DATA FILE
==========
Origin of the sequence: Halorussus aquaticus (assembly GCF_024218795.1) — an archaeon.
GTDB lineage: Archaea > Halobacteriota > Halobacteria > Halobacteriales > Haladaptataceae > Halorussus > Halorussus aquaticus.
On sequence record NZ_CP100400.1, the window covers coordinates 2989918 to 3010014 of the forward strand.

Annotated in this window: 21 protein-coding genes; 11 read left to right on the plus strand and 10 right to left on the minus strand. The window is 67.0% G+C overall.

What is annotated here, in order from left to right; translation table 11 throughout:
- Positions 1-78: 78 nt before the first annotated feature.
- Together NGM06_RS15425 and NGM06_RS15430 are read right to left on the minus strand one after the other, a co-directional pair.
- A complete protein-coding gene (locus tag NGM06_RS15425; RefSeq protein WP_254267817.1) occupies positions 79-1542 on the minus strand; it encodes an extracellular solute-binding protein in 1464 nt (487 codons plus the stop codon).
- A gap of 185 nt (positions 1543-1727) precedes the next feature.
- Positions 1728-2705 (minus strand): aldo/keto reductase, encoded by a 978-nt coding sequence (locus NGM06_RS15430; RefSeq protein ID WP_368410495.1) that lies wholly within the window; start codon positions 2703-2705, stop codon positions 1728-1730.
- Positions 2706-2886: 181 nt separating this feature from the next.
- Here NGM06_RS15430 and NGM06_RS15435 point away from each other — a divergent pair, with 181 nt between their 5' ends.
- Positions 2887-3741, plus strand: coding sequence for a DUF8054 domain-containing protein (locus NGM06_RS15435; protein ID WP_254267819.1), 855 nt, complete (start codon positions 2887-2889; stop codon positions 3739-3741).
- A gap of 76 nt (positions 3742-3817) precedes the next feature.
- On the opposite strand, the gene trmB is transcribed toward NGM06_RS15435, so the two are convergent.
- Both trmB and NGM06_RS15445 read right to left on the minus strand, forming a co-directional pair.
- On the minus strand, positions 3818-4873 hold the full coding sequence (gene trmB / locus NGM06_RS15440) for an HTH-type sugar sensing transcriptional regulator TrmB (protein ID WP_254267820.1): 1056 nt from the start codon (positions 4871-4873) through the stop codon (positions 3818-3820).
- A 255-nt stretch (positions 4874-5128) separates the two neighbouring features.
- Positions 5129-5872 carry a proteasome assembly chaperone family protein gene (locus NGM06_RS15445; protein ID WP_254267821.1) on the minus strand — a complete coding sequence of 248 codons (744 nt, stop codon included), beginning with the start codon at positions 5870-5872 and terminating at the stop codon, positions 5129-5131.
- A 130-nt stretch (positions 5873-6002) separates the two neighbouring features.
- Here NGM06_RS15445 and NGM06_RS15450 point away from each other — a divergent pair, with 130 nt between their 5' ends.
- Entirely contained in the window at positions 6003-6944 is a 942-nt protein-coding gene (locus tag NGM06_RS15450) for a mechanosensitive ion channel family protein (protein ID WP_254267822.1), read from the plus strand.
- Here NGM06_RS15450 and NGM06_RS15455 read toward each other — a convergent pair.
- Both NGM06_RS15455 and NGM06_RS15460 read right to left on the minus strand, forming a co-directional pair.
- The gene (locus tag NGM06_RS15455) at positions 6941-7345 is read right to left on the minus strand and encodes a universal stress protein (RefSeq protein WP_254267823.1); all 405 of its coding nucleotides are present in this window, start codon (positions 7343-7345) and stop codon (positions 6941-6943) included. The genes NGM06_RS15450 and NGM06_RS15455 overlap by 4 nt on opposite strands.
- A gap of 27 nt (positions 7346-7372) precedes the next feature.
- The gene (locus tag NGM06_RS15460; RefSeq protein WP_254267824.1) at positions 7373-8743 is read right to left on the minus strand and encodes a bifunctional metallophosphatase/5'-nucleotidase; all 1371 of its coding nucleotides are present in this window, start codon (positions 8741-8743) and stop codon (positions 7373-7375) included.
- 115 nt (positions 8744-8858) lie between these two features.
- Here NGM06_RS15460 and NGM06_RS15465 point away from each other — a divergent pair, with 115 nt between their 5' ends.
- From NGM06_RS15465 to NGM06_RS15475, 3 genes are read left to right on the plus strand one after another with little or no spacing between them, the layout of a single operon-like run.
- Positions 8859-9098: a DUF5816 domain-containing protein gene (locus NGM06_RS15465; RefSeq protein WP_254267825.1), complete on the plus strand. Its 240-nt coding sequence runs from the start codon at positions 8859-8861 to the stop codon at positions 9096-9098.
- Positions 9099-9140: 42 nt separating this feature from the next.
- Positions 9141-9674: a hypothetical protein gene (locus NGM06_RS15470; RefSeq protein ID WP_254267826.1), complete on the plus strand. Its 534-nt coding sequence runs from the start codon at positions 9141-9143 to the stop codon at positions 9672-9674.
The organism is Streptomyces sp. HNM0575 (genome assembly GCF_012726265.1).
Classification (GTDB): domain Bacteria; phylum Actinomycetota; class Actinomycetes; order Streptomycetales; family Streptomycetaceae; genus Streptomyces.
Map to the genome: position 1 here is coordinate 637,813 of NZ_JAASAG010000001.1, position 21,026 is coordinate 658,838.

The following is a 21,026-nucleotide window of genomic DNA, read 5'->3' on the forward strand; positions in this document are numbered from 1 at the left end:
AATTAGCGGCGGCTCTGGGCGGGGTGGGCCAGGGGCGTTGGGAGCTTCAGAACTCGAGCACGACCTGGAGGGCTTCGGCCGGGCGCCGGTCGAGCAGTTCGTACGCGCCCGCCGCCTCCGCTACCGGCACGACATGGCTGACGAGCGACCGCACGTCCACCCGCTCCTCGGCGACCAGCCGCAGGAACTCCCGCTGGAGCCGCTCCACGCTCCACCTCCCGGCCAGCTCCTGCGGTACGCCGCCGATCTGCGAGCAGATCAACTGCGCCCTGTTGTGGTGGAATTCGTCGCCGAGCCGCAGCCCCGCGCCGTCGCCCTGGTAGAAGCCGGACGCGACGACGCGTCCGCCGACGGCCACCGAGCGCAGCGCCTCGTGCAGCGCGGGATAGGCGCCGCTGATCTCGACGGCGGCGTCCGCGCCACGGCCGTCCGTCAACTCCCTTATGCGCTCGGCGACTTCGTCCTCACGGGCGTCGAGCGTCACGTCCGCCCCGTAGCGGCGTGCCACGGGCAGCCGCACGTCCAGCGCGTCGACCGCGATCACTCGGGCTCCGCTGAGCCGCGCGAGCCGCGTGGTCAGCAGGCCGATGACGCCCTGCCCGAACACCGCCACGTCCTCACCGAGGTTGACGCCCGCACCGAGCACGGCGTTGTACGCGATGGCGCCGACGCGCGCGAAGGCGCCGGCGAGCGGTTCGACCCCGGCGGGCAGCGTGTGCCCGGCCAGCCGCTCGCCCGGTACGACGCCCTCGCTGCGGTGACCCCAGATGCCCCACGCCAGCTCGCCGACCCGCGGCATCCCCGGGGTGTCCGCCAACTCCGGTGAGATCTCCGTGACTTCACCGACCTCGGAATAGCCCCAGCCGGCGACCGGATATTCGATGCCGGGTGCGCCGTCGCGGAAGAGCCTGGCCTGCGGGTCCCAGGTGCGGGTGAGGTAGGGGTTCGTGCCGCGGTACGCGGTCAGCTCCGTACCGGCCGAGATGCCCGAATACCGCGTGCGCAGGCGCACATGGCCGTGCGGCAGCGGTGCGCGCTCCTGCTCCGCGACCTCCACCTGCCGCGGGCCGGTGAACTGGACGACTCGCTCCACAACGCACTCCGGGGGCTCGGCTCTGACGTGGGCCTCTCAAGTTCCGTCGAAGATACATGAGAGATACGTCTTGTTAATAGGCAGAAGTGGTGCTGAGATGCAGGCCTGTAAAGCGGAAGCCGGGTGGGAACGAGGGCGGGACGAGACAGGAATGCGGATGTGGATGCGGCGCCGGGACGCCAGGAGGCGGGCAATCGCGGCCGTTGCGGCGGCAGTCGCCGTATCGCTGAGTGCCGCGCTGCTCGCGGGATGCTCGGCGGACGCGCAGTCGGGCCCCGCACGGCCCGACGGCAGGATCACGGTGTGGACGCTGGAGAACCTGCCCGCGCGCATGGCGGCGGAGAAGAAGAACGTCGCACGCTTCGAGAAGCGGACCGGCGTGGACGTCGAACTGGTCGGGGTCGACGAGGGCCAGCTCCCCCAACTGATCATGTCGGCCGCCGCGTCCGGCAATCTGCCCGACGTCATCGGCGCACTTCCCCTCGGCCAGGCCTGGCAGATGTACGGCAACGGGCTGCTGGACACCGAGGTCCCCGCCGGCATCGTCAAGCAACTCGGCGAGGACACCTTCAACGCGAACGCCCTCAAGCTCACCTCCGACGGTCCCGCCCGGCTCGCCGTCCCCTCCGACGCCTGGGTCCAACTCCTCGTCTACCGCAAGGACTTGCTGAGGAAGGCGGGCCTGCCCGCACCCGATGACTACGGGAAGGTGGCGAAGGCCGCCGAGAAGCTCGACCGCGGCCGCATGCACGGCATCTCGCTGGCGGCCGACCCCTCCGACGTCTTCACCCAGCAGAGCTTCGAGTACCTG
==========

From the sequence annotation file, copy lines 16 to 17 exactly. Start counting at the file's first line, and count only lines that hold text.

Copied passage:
- Both trmB and NGM06_RS15445 read right to left on the minus strand, forming a co-directional pair.
- On the minus strand, positions 3818-4873 hold the full coding sequence (gene trmB / locus NGM06_RS15440) for an HTH-type sugar sensing transcriptional regulator TrmB (protein ID WP_254267820.1): 1056 nt from the start codon (positions 4871-4873) through the stop codon (positions 3818-3820).